North Carolina and New York are the only states where 16-year-olds who commit crimes are tried as adults. (Eleven states set the age of criminal responsibility at 17, while the remaining 37 set it at 18.) At a Thursday press conference, a group of Democratic state legislators and civil rights advocates announced their intention to convince New York officials to raise the age at which someone can be arrested and prosecuted to 18. A representative for the Legal Aid Society, which works with most of the minors charged as adults in New York City, told the New York Times "about three-quarters of the roughly 50,000 16- and 17-year-olds arrested in New York State each year are detained for misdemeanor offenses," and that leaving those crimes on teenage defendants' permanent criminal records places needlessly severe limits on the "educational, housing and employment opportunities" they might pursue as adults. "It’s bad policy, it’s bad practice, it’s bad for the children, it’s bad for the community," said Assemblyman Karim Camara on Thursday.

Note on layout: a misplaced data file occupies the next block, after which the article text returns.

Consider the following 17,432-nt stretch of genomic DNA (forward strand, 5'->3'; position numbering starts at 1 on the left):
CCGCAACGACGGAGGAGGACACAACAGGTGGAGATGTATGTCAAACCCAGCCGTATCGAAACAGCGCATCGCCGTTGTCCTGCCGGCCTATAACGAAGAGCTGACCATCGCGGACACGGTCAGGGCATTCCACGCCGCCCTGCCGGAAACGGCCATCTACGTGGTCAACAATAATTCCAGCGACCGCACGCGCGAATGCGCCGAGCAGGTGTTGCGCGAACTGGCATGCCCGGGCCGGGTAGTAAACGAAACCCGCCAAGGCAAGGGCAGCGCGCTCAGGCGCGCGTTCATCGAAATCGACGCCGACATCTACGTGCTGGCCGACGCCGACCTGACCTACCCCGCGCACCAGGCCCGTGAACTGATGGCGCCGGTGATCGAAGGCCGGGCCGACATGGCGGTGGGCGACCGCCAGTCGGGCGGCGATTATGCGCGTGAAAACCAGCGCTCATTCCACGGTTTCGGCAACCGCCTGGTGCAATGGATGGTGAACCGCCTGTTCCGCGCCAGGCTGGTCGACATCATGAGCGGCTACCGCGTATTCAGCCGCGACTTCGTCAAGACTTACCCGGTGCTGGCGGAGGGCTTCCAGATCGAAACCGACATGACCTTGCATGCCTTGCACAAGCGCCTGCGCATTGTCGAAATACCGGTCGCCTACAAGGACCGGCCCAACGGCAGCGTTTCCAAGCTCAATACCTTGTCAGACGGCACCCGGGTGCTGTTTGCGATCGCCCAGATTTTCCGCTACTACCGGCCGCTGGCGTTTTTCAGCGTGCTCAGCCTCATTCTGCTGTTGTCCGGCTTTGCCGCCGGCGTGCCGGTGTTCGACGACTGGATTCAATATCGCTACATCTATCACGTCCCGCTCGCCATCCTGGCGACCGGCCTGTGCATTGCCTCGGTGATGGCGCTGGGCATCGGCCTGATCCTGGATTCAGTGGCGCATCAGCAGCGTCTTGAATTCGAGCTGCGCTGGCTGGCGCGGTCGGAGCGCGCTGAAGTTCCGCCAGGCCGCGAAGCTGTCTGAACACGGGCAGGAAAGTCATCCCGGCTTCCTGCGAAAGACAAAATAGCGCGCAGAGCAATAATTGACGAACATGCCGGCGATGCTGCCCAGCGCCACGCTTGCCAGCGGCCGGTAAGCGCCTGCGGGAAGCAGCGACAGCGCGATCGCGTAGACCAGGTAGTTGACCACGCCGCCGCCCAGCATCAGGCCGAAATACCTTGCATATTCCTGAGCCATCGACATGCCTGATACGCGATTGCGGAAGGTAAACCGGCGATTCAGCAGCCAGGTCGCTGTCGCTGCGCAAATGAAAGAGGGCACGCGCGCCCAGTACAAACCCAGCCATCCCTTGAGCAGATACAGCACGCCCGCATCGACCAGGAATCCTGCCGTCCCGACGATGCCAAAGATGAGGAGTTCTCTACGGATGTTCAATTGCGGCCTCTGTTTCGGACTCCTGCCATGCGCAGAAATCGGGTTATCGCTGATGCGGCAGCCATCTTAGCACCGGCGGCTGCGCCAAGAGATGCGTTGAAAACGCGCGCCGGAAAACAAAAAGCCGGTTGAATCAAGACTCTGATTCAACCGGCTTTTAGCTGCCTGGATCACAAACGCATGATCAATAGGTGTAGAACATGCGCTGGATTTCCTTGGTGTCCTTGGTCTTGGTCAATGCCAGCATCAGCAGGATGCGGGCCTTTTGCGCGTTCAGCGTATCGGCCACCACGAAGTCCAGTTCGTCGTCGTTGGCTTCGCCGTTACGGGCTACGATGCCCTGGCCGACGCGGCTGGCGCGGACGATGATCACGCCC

A pilot program created as the result 2011 bill introduced by New York Court of Appeals Chief Judge Jonathan Lippman already assigns some nonviolent 16- and 17-year-old offenders to a special corrective probation system that allows them to avoid adult punishment, but Republican state senators are working to prevent it from becoming a law. While many of those calling for the higher age limit want the proposed change to apply to nonviolent and violent offenders alike, sympathetic lawmakers' efforts will likely focus on minors charged with nonviolent crimes for now, as that strategy seems to be the best way to help the Lippman plan pass when the next legislative session starts in January.